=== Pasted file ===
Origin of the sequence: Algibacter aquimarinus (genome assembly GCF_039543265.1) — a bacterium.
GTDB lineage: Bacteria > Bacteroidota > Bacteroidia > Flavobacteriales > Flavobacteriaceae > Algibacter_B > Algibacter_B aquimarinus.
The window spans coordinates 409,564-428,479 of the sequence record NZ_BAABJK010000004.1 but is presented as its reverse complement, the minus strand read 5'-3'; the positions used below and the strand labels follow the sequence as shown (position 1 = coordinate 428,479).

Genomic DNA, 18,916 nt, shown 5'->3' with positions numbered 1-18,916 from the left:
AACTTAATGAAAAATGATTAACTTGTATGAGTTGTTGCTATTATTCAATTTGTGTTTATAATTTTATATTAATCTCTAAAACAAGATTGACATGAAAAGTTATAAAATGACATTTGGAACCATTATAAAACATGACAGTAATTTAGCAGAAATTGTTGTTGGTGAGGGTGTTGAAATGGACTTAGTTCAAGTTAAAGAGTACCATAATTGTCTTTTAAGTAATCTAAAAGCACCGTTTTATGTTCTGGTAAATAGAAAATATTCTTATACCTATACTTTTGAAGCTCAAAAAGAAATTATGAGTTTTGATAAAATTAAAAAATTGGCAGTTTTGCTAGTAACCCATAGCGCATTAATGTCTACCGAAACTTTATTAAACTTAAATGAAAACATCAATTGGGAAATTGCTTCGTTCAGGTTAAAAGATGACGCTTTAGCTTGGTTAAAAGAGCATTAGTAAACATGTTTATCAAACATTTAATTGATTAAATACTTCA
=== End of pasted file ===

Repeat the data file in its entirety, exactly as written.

Origin of the sequence: Algibacter aquimarinus (genome assembly GCF_039543265.1) — a bacterium.
GTDB lineage: Bacteria > Bacteroidota > Bacteroidia > Flavobacteriales > Flavobacteriaceae > Algibacter_B > Algibacter_B aquimarinus.
The window spans coordinates 409,564-428,479 of the sequence record NZ_BAABJK010000004.1 but is presented as its reverse complement, the minus strand read 5'-3'; the positions used below and the strand labels follow the sequence as shown (position 1 = coordinate 428,479).

Genomic DNA, 18,916 nt, shown 5'->3' with positions numbered 1-18,916 from the left:
AACTTAATGAAAAATGATTAACTTGTATGAGTTGTTGCTATTATTCAATTTGTGTTTATAATTTTATATTAATCTCTAAAACAAGATTGACATGAAAAGTTATAAAATGACATTTGGAACCATTATAAAACATGACAGTAATTTAGCAGAAATTGTTGTTGGTGAGGGTGTTGAAATGGACTTAGTTCAAGTTAAAGAGTACCATAATTGTCTTTTAAGTAATCTAAAAGCACCGTTTTATGTTCTGGTAAATAGAAAATATTCTTATACCTATACTTTTGAAGCTCAAAAAGAAATTATGAGTTTTGATAAAATTAAAAAATTGGCAGTTTTGCTAGTAACCCATAGCGCATTAATGTCTACCGAAACTTTATTAAACTTAAATGAAAACATCAATTGGGAAATTGCTTCGTTCAGGTTAAAAGATGACGCTTTAGCTTGGTTAAAAGAGCATTAGTAAACATGTTTATCAAACATTTAATTGATTAAATACTTCA